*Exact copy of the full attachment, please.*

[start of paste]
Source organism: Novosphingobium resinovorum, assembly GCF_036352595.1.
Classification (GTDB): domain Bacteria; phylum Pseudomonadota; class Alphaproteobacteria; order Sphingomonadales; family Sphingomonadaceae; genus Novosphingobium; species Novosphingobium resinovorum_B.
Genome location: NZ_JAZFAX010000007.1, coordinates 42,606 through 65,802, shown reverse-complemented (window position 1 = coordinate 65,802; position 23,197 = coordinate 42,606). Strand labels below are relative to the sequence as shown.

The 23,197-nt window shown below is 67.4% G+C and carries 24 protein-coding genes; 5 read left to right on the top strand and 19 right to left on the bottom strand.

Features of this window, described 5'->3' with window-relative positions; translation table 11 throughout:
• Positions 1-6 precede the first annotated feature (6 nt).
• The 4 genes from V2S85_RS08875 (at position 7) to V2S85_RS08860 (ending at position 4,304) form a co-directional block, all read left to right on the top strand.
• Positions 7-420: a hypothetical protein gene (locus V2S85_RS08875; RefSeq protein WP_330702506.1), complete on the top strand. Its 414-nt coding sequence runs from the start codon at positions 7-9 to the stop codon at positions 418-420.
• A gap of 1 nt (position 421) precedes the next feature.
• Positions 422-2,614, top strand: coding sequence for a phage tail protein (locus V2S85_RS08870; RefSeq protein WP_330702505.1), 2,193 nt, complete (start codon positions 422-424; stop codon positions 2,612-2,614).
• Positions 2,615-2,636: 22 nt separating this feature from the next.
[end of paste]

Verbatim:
Source organism: Novosphingobium resinovorum, assembly GCF_036352595.1.
Classification (GTDB): domain Bacteria; phylum Pseudomonadota; class Alphaproteobacteria; order Sphingomonadales; family Sphingomonadaceae; genus Novosphingobium; species Novosphingobium resinovorum_B.
Genome location: NZ_JAZFAX010000007.1, coordinates 42,606 through 65,802, shown reverse-complemented (window position 1 = coordinate 65,802; position 23,197 = coordinate 42,606). Strand labels below are relative to the sequence as shown.

The 23,197-nt window shown below is 67.4% G+C and carries 24 protein-coding genes; 5 read left to right on the top strand and 19 right to left on the bottom strand.

Features of this window, described 5'->3' with window-relative positions; translation table 11 throughout:
• Positions 1-6 precede the first annotated feature (6 nt).
• The 4 genes from V2S85_RS08875 (at position 7) to V2S85_RS08860 (ending at position 4,304) form a co-directional block, all read left to right on the top strand.
• Positions 7-420: a hypothetical protein gene (locus V2S85_RS08875; RefSeq protein WP_330702506.1), complete on the top strand. Its 414-nt coding sequence runs from the start codon at positions 7-9 to the stop codon at positions 418-420.
• A gap of 1 nt (position 421) precedes the next feature.
• Positions 422-2,614, top strand: coding sequence for a phage tail protein (locus V2S85_RS08870; RefSeq protein WP_330702505.1), 2,193 nt, complete (start codon positions 422-424; stop codon positions 2,612-2,614).
• Positions 2,615-2,636: 22 nt separating this feature from the next.